I will end this discussion with some thoughts shared with me by an instructor of U.S. history here at the tribal college who is a non-native man. He told me, jokingly, “nobody wants to hear from me, I’m just a White guy living on the reservation.” Though, joking, to a degree, we did discuss how Native people are quite capable of articulating their own dilemmas with how history is narrated and the problems with American history and its treatment of American Indians. He said, “In my opinion, the issue comes down to land and policies, and less of an emphasis on specific people like Nixon or Trump. The policies of the U.S. have always been about dispossession of tribes’ land and how to take it. These policies have shaped the relationships of tribes to the U.S. government and greater population at large. So, instead of trying to approach culture and things in some PC way that Natives can do perfectly well on their own, White guys like me need to explain the policies that were enacted to steal Native land.”
Richard Meyers is an Oglala Sioux (Lakota) tribal member living among his tiyóšpaye (extended family) in Wanblee, South Dakota and Director of Graduate Studies at Oglala Lakota College. He is the past president of the Association of Indigenous Anthropologists and a former writer and editor in Indian Affairs at the U.S. Department of the Interior in Washington, D.C. His research and scholarship are interdisciplinary by nature and fit well with applied anthropology and American Indian studies. Meyers’ focus has been on identity articulations through the lens of sociolinguistics; however, his work has spanned a broad gamut of topics that fall under the rubrics of Native North America, Indigenous, American Indian, Native, and ethnic. From issues involving education to sacred sites, his interests and experience are broad.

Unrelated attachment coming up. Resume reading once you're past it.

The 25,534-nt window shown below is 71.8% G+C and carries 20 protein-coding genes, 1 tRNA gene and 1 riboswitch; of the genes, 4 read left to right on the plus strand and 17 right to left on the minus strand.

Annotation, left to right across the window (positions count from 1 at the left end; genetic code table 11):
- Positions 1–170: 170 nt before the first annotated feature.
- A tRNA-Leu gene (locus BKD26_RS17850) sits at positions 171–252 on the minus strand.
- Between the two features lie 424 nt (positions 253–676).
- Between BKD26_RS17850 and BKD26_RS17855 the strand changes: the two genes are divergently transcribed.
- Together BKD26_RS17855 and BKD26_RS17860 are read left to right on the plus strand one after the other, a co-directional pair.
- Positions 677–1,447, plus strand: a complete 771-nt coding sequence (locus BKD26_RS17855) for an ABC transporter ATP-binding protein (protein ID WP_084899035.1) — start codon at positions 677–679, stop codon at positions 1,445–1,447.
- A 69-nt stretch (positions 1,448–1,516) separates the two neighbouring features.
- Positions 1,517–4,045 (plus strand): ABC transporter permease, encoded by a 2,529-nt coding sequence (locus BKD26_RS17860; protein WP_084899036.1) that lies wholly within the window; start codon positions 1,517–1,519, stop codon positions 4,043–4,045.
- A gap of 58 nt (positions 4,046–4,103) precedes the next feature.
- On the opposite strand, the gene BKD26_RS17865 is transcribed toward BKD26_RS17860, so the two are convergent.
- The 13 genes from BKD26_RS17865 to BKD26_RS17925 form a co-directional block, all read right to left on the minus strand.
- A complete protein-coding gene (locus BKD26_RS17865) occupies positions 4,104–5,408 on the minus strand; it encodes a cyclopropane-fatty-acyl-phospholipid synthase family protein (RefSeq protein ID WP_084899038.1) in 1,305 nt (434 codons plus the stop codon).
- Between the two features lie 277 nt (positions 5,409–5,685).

It has been a point of friction for some regarding Roxanne Dunbar-Ortiz’s identity as not being an enrolled tribal member. She was married to a renowned Pueblo author named Simon Ortiz and kept his last name. However, her identity as a Native woman has been challenged versus someone who claims possible descent is an issue that has been brought up in certain instances.